Jan 13, 2020
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Again, none of these things can even remotely explain a galactic scale hourglass shaped emission. Neither you, nor @Nick Wilmhurst have demonstrated anything close to what you claim can explain the observation. Like most charlatans, you both jump in and claim your pet "theory" can explain anything. However, when challenged, all you have are vague wikipedia articles and hilariously wrong YouTube videos. Typical.
I'm just a car mechanic mate, but if you liked that stuff you will just love Douglas B Vogt (the Torah/Toroid guy) or even take another look at Immanuel Velikovsky, unfortunately the global outcomes are/have been fairly catastrophic so it may well be a waste of time....https://www.youtube.com/channel/UCjBe55XpYzc0HzkK-8lgQtA/videos
Don't leave it too long though, it's not too long before we might expect a disruptive burst from the sun.
Peace out. https://suspicious0bservers.org/
 
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May 13, 2020
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Please explain the plasma processes that can create an hourglass shape at galactic scales. Things you can demonstrate at centimeter scales don't do well when you extrapolate them to galactic scales. You probably know that electromagnetic field falls off as 1/r^3, right?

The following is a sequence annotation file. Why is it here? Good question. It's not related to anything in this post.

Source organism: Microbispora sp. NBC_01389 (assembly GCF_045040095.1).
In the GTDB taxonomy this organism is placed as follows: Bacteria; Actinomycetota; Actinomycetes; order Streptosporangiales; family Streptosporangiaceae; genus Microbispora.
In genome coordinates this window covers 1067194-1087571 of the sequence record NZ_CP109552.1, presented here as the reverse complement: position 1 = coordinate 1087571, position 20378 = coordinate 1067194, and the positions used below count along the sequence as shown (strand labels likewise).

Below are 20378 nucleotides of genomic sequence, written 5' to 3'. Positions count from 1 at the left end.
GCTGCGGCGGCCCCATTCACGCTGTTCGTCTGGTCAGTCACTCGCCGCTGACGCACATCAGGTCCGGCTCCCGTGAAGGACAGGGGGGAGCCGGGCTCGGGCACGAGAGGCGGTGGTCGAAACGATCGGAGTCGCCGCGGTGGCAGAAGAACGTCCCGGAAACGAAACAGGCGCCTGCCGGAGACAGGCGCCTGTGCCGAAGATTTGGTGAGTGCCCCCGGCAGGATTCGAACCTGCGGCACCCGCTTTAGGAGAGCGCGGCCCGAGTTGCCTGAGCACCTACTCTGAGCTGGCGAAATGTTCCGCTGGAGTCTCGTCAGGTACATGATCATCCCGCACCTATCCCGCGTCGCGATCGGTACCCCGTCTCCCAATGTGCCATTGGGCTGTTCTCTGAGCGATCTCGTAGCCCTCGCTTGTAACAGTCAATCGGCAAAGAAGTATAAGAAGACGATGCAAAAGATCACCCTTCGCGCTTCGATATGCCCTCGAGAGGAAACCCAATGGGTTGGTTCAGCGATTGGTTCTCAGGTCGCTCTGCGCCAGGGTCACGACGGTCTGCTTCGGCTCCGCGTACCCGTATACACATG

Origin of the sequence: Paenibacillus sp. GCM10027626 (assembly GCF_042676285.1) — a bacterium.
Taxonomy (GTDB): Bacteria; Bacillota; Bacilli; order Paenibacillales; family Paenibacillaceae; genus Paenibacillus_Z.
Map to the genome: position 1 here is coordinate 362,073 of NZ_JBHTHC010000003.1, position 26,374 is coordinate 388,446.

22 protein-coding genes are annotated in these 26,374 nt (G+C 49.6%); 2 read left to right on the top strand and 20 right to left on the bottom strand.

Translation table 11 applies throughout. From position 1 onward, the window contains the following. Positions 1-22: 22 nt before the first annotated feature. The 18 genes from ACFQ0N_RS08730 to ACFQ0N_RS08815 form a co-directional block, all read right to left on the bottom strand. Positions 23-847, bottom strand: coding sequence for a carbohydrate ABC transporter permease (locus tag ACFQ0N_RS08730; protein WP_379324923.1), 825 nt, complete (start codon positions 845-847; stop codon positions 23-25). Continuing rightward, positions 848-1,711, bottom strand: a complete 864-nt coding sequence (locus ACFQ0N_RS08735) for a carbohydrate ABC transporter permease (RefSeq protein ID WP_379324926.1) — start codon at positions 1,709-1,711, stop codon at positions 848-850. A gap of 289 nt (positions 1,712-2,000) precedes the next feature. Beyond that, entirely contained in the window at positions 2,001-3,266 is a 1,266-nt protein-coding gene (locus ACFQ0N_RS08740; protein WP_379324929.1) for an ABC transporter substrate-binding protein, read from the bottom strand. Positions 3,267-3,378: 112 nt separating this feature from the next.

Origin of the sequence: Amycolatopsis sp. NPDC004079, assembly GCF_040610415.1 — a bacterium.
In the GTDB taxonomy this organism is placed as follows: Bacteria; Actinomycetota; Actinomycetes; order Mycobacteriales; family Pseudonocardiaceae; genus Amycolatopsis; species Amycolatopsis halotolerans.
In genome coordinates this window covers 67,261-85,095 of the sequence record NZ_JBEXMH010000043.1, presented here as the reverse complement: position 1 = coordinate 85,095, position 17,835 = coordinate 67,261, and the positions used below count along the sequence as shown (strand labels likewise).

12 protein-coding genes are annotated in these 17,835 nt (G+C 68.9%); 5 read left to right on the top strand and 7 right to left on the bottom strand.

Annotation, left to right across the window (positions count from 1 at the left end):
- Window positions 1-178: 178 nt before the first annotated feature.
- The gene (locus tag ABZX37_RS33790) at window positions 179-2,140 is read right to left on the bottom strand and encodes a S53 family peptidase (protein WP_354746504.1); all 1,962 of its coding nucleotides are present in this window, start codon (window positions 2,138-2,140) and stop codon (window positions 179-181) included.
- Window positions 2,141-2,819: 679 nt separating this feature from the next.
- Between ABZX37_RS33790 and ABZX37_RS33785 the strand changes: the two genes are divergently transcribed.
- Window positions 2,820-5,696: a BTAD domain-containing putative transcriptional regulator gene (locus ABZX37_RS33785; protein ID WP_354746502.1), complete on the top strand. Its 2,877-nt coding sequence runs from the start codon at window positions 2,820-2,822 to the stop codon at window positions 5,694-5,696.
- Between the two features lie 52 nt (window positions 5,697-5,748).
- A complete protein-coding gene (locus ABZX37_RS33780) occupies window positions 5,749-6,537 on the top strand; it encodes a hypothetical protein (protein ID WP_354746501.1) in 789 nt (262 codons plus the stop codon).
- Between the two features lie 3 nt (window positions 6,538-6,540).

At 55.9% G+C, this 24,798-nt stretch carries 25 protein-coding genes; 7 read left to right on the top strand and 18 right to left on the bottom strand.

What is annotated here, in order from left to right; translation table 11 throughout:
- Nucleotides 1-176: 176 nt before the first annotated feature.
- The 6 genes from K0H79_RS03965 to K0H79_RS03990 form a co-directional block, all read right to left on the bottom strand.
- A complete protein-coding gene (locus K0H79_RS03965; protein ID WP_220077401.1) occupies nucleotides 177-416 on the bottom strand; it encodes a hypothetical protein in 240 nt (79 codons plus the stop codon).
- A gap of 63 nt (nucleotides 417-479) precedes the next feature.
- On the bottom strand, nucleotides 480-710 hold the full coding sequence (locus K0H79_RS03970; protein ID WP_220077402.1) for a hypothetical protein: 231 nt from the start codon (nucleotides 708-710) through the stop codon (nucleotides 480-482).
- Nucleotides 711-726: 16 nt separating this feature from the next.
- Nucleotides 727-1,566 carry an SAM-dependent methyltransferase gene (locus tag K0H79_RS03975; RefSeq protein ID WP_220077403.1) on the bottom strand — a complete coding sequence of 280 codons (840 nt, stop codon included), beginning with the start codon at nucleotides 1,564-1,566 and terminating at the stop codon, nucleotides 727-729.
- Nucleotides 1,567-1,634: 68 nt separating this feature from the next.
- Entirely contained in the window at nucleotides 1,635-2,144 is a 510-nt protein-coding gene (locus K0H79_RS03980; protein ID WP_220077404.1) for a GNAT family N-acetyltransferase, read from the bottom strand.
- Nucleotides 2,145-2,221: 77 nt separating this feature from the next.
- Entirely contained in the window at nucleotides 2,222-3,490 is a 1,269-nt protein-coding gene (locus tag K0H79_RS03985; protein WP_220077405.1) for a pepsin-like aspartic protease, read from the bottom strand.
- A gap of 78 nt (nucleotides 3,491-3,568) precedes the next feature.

OK Ruined. I would be sorry for the late reply, but I wasn't looking for a reply. As I said "FYI". It is not up to me to explain to you what you can't see. I am fully aware how EM field power falls off. 1/r^3 is for an omnidirectional source of electromagnetic energy. The universe is not an omnidirectional em source. The universe is an infinite space filled with many things such as ionized atoms. An ionized atom doesn't care what the ionized atoms at the other side of a galaxy are doing. It need only sense what is beside it. This is directional and close. I don't have time to explain to you how this works to form a larger system with an hourglass shape. You will need to read the vague wikipedia article, then read more about the research done by the person it was about, then read about the research done by countless others. You will have to spend more time learning, and less time insulting people on the internet. You are the charlatan with the pet theory.
Do not reply to me.
 
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Mar 4, 2020
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When we take an image here on earth, all the pixels have the same time. An image of a star field.........has many points in time........millions of exposures.

Determining one exposure out of it will be difficult.

Astronomy is a guessing science. We guess how far. We guess how big. And we guess when.

But what we see, is not there at the same time. In actual time, the universe might be a lot less dense than what we see.

But......the further we look, the denser it gets. The number of far out galaxies is in-comprehensible. Wait until the Webb gets fired up. What do you think they will find?

Another paradox.